Sunday, June 6, 2010

Manufacturing Discontent

The World Association for Political Economy gave 8 awards for outstanding achievement in political economy in the 21st century. My book, Manufacturing Discontent, received one of them. Here is the brief note, which I wrote for the occasion:

Manufacturing Discontent is a study of social relations, not Marx’s social relations of production, but the social relations — real or imagined — of the people who live and work under the yoke of capitalism. In this sense, the book is meant as a modest supplement to Kapital, which was a deep analysis of the social relations of the extraction of surplus value from the working class.

A longstanding project of capital is to shape virtually every aspect of people’s lives in order to meet its needs. For example, as part of the management of the interaction of social relations inside and outside the workplace, spokesmen of capital tell workers that they should identify themselves as consumers instead of as workers. Rebellion against degrading and debilitating exploitation at the workplace is foolish; instead, intelligent workers should embrace their jobs, by identifying their work as a welcome opportunity to enjoy the benefits of consumption. In effect, the circuits of consumption and reproduction become harnessed to the social relations of production.

These social relations also help to determine the quantity of surplus value. For example, one dimension of this process is the management of the burdens of risk. Today we are reminded that when crises break out, out the same workers are told that their wages, their consumption, or their pensions are problems that must be corrected.


Barkley Rosser said...

Congratulations, michael!

Eleanor said...

Yes. Congratulations!

run75441 said...

"Today we are reminded that when crises break out, the same workers are told that their wages, their consumption, or their pensions are problems that must be corrected." = the 2008 Wall Street Collapse and the resulting the Recession.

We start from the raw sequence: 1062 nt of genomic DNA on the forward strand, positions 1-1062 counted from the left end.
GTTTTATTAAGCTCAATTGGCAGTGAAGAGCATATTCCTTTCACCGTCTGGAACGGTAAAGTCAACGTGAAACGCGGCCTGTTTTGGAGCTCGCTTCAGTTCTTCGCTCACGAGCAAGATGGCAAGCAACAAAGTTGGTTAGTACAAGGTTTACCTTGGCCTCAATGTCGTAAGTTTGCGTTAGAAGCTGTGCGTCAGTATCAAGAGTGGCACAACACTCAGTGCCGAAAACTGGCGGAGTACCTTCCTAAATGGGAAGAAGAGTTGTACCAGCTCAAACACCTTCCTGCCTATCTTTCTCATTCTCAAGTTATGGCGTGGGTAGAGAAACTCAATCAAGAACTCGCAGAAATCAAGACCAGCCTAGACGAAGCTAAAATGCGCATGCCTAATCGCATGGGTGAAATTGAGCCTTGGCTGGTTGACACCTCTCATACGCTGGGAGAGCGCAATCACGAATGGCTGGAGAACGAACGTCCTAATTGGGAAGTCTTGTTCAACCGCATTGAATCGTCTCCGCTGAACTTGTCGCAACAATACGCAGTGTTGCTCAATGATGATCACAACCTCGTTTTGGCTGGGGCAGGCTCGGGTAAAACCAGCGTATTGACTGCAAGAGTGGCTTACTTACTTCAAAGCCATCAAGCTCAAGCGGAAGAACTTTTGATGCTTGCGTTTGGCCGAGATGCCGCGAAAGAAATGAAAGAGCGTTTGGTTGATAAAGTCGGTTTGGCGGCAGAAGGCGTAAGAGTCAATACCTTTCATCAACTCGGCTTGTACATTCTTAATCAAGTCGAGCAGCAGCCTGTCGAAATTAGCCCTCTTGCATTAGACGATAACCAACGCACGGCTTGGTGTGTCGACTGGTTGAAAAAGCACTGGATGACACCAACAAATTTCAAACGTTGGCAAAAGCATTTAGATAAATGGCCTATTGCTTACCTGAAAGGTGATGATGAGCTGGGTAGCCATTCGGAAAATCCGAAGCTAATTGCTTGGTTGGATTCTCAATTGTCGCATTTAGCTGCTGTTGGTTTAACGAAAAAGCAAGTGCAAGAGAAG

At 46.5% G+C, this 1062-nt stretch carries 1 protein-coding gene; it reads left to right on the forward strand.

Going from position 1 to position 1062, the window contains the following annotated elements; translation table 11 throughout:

Congrats . . .

TheTrucker said...

Congratulations to you and to all the qualified economists here who can bask in your prominence by sheer association.

I like what you mentioned about "recast" class distinctions as being a fundamental problem in neoclassical economics. The neoclassical school seems to want to hide the distinction of "owners" versus "producers" by reclassifying everyone as producers or consumers. In reality land are we not all consumers? Yet there is a definite economic distinction between owners and producers. And it seems to me that it is _this_ distinction that neoclassical economics is designed to hide.

As you say, accounting profits (interest, and rent) and great stores of wealth are never asked to sacrifice. It is always the producers as opposed to the owners that are supposed to suck it up. And it truly makes no economic sense.

Jack said...

Trucker, "And it truly makes no economic sense."
It makes perfectly good sense if your economics are personal rather than societal. The social democrat sees thiings from a societal perspective. The capitalist view is far more personally focused, if a bit limited, but that greater focus is often more compelling to the general public. That there are so few beneficiaries of this individualized capitalist view those who adhere to such a perspective can more readily identify with one another and multiply the effect of their individualized economic ideology.
The short form of the view is the popularized concept, "Greed is good." It's not very much more complicated than that.